New Initiative Calls for TB Free Cities in Bangladesh

The Bangladesh Ministry of Health and Family Welfare launched the Zero TB Cities Initiative in Dhaka on October 28, at an event attended by numerous local government and global healthcare leaders, including the U.S. Ambassador to Bangladesh, Marcia Stephens Bloom Bernicat, Management Sciences for Health’s (MSH’s) CEO, Marian W. Wentworth, and representatives from the Stop TB Partnership, Harvard Center for Global Health Delivery-Dubai, the International Union Against TB and Lung Disease, and Interactive Research and Development.  

U.S. Ambassador Bernicat called the event an "important milestone” and said "By bringing Dhaka into this initiative, we will be better able to prevent, identify and treat tuberculosis and help save lives."

Supported by the United States Agency for International Development (USAID) and the Challenge TB (CTB) project in Bangladesh, the goal of the Zero TB Cities Initiative is to reduce morbidity, mortality, and transmission of TB in Bangladesh by focusing on a comprehensive approach of fighting the disease through engaging local governments, civil society, the private sector and community leaders. The initiative has already begun in a number of cities including Chennai, India; Durban, South Africa; Kisumu, Kenya; Lima, Peru; and Odessa, Ukraine.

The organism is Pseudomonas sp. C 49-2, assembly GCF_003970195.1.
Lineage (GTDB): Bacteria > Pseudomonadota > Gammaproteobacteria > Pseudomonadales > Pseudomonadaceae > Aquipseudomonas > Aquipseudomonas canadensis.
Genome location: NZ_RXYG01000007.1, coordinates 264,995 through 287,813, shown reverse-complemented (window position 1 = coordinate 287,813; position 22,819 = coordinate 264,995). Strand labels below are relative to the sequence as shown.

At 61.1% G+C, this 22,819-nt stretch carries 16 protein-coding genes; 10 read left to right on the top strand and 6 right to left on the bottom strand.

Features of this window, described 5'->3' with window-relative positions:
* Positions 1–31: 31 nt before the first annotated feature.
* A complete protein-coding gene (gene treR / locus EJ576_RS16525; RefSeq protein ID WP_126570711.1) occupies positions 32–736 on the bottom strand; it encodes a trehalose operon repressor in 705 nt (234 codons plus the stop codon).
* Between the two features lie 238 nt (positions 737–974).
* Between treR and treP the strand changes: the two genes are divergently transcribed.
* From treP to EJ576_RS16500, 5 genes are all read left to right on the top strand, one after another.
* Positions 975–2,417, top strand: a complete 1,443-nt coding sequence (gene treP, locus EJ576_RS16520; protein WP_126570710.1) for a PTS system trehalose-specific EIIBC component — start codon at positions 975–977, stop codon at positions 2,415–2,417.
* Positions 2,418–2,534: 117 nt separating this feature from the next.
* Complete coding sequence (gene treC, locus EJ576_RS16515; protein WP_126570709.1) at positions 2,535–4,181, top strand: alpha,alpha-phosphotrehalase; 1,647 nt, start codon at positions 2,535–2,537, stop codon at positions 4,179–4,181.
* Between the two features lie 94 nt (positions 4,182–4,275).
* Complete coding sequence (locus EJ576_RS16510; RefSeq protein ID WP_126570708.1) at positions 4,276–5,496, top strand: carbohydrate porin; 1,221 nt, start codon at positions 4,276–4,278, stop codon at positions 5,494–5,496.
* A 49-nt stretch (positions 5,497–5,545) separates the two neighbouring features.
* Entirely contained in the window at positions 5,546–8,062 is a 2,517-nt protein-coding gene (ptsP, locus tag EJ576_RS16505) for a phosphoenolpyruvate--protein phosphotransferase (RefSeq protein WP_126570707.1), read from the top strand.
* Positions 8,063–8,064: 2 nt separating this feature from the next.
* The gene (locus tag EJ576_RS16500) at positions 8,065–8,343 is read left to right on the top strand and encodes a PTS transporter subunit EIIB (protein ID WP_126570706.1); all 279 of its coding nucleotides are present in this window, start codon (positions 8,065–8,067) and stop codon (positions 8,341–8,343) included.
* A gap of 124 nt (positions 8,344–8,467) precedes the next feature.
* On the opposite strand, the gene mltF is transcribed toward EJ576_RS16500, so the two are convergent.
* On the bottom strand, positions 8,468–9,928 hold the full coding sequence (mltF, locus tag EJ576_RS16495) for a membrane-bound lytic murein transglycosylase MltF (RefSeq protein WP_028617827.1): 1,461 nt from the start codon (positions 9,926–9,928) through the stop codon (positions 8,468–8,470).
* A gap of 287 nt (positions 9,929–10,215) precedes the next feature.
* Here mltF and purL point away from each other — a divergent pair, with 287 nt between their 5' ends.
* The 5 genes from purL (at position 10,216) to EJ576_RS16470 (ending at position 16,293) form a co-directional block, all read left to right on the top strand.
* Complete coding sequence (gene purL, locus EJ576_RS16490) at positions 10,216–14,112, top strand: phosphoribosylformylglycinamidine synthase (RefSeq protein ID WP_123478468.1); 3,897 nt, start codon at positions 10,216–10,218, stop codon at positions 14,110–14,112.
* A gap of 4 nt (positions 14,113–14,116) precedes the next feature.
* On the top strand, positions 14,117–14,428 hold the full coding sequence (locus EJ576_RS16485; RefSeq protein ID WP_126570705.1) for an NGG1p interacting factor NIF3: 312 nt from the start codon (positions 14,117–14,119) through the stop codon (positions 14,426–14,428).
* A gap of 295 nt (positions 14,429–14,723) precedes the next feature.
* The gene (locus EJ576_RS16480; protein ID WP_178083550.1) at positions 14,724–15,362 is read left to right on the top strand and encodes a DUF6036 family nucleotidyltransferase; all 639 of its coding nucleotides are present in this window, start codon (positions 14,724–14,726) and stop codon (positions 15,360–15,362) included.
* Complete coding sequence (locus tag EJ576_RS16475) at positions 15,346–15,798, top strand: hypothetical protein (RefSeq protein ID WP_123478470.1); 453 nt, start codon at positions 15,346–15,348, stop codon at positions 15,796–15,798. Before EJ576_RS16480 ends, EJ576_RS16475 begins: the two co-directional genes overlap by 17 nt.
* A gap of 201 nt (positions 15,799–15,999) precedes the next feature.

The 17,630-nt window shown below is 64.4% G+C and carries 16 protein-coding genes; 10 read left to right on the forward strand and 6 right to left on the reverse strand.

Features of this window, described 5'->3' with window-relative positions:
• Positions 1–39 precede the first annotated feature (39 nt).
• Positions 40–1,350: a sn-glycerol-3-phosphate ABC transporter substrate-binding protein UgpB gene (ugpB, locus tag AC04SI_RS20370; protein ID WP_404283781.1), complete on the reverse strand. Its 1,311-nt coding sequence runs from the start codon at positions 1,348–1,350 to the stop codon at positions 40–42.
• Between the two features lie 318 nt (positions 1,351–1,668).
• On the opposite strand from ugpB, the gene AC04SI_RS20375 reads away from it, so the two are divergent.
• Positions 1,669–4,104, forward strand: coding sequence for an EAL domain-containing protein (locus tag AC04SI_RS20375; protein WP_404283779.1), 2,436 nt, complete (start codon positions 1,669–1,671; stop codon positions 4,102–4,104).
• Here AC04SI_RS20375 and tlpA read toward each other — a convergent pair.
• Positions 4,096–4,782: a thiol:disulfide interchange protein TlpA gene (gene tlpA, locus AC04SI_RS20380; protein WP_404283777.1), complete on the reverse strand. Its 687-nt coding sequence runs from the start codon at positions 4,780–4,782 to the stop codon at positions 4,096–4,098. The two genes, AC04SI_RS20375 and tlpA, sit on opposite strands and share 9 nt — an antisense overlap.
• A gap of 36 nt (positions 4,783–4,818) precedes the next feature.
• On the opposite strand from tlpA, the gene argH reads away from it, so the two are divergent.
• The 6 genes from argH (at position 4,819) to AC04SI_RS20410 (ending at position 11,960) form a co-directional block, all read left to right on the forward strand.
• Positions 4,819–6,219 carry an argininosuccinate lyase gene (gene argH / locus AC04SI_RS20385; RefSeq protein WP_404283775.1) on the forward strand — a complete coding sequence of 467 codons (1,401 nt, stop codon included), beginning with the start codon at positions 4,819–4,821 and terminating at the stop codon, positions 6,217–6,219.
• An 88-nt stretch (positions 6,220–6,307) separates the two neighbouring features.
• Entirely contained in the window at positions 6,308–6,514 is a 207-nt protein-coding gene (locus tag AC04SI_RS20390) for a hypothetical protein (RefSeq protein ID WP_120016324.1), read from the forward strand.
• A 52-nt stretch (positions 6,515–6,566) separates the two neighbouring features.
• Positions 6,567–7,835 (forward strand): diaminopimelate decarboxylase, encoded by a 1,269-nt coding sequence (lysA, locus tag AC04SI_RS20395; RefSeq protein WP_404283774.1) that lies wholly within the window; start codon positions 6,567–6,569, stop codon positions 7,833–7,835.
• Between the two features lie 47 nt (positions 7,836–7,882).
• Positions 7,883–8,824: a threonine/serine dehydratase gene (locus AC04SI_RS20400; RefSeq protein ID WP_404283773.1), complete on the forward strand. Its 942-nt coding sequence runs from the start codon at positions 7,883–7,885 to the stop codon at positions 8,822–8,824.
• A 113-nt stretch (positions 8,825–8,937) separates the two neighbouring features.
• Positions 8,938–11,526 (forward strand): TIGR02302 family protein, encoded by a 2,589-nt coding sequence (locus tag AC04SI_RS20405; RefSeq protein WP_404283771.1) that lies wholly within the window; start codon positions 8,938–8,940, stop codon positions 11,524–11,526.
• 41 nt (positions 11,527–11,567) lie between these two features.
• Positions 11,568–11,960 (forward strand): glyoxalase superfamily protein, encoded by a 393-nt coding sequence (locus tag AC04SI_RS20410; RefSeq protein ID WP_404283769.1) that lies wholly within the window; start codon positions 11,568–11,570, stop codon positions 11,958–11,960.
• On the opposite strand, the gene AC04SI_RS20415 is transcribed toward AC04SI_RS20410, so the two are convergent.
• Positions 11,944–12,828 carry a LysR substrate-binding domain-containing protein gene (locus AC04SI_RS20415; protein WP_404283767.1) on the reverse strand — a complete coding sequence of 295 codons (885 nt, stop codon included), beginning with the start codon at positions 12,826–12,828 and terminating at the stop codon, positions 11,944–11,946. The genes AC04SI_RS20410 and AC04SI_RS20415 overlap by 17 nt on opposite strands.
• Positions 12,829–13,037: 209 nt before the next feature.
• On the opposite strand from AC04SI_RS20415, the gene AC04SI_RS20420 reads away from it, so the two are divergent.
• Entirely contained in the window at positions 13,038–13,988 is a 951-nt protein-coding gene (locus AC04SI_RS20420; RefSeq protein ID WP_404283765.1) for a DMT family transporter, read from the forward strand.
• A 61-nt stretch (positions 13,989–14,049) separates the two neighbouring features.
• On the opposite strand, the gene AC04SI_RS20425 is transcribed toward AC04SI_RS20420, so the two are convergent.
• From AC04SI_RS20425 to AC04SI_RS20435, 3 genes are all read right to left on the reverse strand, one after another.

Health and Family Welfare Minister Mohammed Nasim expressed his commitment to ending TB and signing a declaration with a call for action “uniting to make our cities TB free.” “At any cost, we’ll eliminate TB. We’ll do that," Nasim said.

In her remarks, Wentworth spoke about the global devastation of tuberculosis as a top ten killer worldwide and the disproportionate effect of tuberculosis on the most impoverished countries around the globe.  The reemergence of tuberculosis in new and resistant forms also means that the risks to human life spread far beyond the most immediately impacted populations.  The time to act is now, she remarked.

 “MSH is proud to be a part of this important initiative aimed at eliminating TB by pivoting our approach while using a proven and comprehensive community-based care platform called Search-Treat-Prevent. What’s most exciting is that the Zero TB Cities event is bringing together local government, businesses and citizens to redouble our efforts against this devastating and resilient disease,” said Wentworth.

Challenge TB is the primary mechanism for implementing USAID's vision of a world free of TB and its global End TB Strategy, which includes a decline in TB mortality by 35 percent and a 20 percent reduction in incidence compared to 2015 levels, and no more affected families facing catastrophic costs due to TB by 2019. MSH’s implementation follows the project’s four principles: to have a patient-centered focus, to support locally owned and generated ideas, to be innovation driven, and to deliver quality-focused technical assistance.

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